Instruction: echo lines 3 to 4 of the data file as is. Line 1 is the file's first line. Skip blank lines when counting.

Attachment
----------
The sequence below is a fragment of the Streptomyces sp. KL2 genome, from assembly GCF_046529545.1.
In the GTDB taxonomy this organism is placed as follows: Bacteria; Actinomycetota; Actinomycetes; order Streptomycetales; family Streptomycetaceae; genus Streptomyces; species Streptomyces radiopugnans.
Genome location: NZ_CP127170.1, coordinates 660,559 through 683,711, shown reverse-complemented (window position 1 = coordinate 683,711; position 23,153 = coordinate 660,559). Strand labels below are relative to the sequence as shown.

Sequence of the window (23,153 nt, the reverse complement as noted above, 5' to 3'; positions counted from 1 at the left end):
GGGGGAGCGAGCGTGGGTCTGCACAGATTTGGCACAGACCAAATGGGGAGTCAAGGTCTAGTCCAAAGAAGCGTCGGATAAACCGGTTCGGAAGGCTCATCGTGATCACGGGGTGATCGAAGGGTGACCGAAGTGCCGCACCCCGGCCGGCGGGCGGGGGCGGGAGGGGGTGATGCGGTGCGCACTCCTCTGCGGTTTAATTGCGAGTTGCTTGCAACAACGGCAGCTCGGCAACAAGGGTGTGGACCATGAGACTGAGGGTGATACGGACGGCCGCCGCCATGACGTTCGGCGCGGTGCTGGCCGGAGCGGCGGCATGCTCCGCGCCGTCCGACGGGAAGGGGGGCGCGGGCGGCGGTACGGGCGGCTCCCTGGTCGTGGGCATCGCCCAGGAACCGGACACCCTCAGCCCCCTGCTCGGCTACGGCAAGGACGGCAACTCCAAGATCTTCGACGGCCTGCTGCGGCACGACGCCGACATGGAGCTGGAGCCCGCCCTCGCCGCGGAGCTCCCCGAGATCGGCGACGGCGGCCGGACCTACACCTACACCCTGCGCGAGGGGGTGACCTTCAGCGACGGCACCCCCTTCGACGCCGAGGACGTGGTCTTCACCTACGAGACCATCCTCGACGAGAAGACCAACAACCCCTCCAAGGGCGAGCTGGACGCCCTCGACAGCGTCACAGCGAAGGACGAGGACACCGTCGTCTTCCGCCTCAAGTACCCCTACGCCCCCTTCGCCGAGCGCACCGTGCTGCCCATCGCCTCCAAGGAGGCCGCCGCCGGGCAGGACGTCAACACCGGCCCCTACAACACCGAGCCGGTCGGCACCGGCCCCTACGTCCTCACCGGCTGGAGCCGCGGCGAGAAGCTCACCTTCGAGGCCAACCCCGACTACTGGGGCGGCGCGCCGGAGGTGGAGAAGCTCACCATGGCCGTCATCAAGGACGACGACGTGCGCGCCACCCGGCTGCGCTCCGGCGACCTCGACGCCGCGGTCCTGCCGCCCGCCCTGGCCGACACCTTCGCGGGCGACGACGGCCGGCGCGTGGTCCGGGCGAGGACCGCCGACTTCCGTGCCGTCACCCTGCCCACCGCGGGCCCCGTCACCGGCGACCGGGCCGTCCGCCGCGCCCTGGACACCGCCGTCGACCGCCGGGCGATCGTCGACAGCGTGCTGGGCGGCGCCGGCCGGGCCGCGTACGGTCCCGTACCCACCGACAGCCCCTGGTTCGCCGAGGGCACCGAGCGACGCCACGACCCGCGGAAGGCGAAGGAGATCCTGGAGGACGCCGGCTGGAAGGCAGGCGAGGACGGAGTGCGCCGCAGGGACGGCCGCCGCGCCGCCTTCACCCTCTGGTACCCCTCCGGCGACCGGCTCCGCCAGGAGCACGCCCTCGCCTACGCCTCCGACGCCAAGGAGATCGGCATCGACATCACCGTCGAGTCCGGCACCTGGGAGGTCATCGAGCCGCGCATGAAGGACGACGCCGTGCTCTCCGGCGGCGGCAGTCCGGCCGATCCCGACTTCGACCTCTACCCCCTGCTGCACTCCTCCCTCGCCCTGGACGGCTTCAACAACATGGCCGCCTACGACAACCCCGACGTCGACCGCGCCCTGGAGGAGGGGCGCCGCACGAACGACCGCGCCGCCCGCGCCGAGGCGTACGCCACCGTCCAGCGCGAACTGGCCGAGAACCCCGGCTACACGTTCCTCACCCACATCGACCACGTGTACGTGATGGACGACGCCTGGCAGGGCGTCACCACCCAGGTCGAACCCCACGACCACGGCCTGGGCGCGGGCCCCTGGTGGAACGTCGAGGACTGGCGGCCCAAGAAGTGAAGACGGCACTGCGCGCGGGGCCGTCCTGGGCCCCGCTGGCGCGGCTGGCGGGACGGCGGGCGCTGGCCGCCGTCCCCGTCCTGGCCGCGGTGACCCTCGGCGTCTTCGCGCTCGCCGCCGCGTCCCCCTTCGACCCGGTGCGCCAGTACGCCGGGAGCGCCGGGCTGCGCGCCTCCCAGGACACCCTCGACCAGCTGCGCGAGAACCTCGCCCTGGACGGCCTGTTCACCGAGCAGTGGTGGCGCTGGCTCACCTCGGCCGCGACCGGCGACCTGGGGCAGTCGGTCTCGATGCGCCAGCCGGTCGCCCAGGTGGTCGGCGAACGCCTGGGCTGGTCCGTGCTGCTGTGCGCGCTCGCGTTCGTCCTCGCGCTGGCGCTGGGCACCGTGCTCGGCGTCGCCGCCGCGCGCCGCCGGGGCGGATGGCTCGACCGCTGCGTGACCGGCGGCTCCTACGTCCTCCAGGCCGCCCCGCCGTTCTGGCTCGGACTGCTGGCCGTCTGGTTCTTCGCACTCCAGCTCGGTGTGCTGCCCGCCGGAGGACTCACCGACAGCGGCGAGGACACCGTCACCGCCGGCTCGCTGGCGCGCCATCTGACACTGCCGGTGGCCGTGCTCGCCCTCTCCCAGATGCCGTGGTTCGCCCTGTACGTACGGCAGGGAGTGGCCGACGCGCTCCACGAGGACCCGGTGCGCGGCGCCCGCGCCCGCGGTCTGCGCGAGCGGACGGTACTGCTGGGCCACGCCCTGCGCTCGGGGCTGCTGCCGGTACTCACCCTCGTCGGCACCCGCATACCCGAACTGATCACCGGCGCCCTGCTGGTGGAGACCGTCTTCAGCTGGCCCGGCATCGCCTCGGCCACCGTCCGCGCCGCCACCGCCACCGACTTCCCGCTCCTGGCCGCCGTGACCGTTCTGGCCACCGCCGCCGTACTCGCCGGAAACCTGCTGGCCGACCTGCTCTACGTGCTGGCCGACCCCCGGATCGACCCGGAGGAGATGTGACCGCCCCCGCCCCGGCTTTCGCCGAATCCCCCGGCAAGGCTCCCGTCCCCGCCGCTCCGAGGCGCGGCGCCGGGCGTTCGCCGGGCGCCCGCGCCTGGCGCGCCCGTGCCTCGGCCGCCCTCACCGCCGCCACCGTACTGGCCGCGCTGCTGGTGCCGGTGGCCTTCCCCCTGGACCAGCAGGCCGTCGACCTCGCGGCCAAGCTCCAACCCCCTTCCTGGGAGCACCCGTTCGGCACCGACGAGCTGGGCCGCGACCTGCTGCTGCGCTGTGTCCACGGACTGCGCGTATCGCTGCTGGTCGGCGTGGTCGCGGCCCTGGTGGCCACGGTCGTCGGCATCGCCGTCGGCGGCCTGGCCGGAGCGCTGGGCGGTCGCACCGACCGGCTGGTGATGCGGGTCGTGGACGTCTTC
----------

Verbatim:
Genome location: NZ_CP127170.1, coordinates 660,559 through 683,711, shown reverse-complemented (window position 1 = coordinate 683,711; position 23,153 = coordinate 660,559). Strand labels below are relative to the sequence as shown.

Sequence of the window (23,153 nt, the reverse complement as noted above, 5' to 3'; positions counted from 1 at the left end):